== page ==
Authors: Michael Smith
Addresses: School of Public Health, Griffith Health, Cooperative Research Centre for Water Quality and Treatment, Griffith University, Meadowbrook, QLD 4131, Australia; Department of Microbiology, La Trobe University, Bundoora, Victoria 3086, Australia
Abstract: The disinfection of drinking water has greatly diminished the occurrence of diseases known to be caused by water-borne pathogens, but technological advances subsequent to the initial discovery of chloroform in 1974 have enabled the identification of a plethora of Disinfection By-Products (DBPs), particularly trihalomethanes (THMs), that may have injurious health effects on humans. DBPs are widely believed to be associated with bladder, rectal and colon cancers as well as adverse reproductive outcomes such as neural tube disorders. An outline of the disinfectants commonly used in the treatment of drinking water and the Natural Organic Matter (NOM) it reacts with to form DBPs is provided here, and the deficiencies in the current knowledge regarding likely human health effects are briefly discussed.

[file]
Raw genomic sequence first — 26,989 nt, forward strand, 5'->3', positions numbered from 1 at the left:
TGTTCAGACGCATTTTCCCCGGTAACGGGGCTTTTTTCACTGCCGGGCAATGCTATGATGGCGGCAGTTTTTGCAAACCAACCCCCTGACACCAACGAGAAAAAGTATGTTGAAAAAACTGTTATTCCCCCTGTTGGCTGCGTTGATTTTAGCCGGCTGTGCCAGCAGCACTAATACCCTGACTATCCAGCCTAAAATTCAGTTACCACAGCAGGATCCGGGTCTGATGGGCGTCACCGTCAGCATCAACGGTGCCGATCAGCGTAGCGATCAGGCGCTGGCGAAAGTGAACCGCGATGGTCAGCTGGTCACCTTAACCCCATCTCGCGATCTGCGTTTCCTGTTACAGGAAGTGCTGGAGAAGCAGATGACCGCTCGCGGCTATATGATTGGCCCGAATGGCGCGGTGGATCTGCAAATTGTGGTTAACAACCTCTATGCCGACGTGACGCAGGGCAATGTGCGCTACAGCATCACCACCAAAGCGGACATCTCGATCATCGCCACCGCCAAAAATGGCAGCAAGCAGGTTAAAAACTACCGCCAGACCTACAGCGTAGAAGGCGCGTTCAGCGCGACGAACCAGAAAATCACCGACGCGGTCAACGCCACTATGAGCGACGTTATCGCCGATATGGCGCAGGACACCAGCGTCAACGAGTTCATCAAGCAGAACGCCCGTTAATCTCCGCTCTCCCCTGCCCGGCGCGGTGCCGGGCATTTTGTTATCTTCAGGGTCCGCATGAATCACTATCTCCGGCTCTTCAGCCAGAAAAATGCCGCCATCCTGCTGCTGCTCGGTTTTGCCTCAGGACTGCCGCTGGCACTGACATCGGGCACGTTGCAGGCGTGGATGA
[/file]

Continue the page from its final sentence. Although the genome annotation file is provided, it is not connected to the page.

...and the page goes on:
Keywords: chlorination; disinfection by-products; DBPs; natural organic matter; NOM; trihalomethanes; THMs; health effects; Australia; drinking water; water quality; water treatment.
International Journal of Water, 2007 Vol.3 No.4, pp.347 - 355
Available online: 17 Dec 2007 *Full-text access for editors Access for subscribers Purchase this article Comment on this article